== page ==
When pro cyclists in the Tour de France need a quick bike or wheel change to get back into the race as fast as possible, they count on a trusty, experienced support staff to be at the ready.
So when a rider gets a flat or has a “mechanical” or decides, for whatever reason, that he wants a different bike, he alerts the backup crew in his team car via his radio and pulls to the side of the road.
For the guys in the car it’s an intense moment, one that’s often broadcast around the world on live TV, especially if it’s a top rider. It’s easy to mess up and take too long, which can put a rider at risk of never rejoining the peloton or, worse, missing the time cut. These unsung heroes are trained to spring into action and carry out a series of steps in rapid-fire succession, all in hopes of getting their man back into the race quickly.
Members of the staff don’t always get the credit they deserve, yet their actions are critical to the success of every team. What they do might look easy on TV, but ask anyone who’s tried to do what they do and they will tell you it’s tricky work.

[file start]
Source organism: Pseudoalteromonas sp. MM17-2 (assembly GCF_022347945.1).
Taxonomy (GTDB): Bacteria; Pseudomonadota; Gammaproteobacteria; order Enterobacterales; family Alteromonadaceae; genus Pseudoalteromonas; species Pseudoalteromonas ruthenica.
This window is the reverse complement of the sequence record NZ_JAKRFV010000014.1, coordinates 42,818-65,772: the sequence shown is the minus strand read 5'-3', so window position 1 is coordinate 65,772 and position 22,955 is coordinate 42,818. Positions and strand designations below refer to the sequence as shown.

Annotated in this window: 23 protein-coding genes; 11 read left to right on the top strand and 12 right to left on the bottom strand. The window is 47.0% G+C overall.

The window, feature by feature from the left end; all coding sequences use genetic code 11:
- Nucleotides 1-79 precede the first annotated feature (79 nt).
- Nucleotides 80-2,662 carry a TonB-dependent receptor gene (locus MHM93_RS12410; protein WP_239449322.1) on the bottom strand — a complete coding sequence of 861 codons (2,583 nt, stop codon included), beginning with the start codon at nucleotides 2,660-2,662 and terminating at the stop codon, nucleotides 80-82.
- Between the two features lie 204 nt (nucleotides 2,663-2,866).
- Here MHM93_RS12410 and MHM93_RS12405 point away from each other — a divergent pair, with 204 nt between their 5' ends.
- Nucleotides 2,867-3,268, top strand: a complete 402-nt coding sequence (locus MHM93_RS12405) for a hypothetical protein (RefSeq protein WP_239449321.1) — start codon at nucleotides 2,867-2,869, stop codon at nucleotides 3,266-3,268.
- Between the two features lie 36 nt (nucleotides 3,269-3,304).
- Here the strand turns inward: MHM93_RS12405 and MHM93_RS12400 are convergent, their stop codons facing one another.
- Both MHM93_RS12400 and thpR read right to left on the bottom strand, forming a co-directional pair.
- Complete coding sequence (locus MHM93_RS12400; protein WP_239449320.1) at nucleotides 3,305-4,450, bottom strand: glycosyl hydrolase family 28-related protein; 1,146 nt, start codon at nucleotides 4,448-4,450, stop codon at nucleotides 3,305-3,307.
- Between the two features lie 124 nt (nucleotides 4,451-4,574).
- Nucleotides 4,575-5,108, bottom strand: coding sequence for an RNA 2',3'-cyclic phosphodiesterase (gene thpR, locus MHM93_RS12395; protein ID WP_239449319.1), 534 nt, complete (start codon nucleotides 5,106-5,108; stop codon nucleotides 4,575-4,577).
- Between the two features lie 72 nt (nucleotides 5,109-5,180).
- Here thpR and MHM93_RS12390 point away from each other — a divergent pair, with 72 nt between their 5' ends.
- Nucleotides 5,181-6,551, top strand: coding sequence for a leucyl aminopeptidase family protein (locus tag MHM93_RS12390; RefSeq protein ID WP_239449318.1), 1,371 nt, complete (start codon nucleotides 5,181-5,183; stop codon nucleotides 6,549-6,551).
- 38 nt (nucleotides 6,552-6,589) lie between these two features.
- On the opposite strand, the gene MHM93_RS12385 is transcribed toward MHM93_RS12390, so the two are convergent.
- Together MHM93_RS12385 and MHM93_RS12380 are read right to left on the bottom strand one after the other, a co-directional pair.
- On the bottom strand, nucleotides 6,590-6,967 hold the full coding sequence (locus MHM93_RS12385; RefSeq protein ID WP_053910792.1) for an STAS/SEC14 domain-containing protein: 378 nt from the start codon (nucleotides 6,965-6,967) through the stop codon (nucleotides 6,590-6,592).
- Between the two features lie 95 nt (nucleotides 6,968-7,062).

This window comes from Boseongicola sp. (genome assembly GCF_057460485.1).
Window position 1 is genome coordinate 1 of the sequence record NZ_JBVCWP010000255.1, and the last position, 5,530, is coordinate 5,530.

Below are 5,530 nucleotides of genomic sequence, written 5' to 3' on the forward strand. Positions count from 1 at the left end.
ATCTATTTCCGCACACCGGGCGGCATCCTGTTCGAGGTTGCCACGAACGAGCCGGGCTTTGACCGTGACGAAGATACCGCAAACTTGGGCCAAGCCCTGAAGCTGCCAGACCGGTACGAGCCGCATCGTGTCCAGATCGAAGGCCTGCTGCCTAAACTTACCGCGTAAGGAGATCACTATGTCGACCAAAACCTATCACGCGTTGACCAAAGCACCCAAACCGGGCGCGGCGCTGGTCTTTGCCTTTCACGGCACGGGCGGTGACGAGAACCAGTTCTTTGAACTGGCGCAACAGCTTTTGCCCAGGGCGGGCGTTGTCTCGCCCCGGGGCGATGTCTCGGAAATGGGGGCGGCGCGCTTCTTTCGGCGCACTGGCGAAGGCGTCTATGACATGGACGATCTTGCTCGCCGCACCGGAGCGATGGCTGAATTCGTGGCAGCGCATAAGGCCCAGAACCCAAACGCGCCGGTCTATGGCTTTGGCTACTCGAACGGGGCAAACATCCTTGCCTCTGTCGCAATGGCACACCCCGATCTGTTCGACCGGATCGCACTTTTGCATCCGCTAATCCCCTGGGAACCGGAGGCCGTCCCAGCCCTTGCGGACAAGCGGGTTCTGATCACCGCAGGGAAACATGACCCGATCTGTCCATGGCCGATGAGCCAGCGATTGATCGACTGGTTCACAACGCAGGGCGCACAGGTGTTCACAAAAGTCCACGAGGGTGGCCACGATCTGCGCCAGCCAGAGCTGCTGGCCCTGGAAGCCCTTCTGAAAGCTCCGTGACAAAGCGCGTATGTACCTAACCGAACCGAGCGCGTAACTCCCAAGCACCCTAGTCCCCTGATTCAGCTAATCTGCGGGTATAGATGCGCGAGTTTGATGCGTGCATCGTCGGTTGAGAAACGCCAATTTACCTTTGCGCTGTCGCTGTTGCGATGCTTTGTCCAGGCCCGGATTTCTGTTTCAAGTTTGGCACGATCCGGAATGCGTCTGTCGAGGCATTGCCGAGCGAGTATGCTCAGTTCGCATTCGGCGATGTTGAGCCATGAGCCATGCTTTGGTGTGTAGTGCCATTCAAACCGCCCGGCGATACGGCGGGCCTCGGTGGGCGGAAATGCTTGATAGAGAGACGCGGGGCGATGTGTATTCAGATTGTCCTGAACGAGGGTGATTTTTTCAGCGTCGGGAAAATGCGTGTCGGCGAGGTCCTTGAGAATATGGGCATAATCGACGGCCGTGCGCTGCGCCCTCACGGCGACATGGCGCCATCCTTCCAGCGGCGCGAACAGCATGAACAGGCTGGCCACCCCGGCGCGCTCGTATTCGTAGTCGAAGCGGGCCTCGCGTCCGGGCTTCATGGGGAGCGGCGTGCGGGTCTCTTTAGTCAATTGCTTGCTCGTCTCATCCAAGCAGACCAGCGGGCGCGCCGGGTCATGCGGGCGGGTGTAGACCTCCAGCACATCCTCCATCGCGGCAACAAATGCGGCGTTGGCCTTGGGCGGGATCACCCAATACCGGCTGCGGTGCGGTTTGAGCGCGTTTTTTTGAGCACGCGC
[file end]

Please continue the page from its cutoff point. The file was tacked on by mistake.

One Tour mechanic posted a first-person video with the help of a chest-mounted GoPro camera. It shows him helping two riders get fresh bikes, and it gives you a good idea of how good these guys are at what they do.
There are two cars for each of the 18 teams in the race, with two guys in each car, a driver and a mechanic:
The better cars have a sunroof so that the staff can see which bikes they have up on the roof racks, as well as two video screens to follow the race live (one up front and one in back):
The best mechanics know the drill and can do bike and wheel changes in their sleep:
Once they catch up to a rider in need, they spring out of the car and into action, grabbing a bike from the roof or a spare wheel from the back seat:
Pro riders know how to make changes go as smoothly as possible, like transferring water bottles from their first bike and putting them in the cages of their spare bike:
Once the rider is on the bike and clipped into his pedals, the mechanic gives the him a firm, steady push to help him get up to speed fast:
In this case, the mechanic also gives the rider a multitool to give to a teammate up the road so that he can make adjustments to his bike on the fly:
In less than 18 seconds, the mechanic got out of the car, grabbed a bike, gave it to the rider, and helped him with a push. That’s fast work, but often this happens even faster. (The driver, meanwhile, put the original bike on the roof.)
Then for the mechanic it’s a sprint back to the team car:
He jumps in, and they’re off back into the race convoy. From the moment the car stopped to the moment it drove off, it took 32 seconds:
Watch the video below:
This year’s Tour, the 102nd edition, started July 4 in Utrecht, the Netherlands, and finishes July 26 in Paris.
NOW WATCH: The cycling world can’t stop talking about this new superfast bike going into the Tour de France
Business Insider Emails & Alerts
Site highlights each day to your inbox.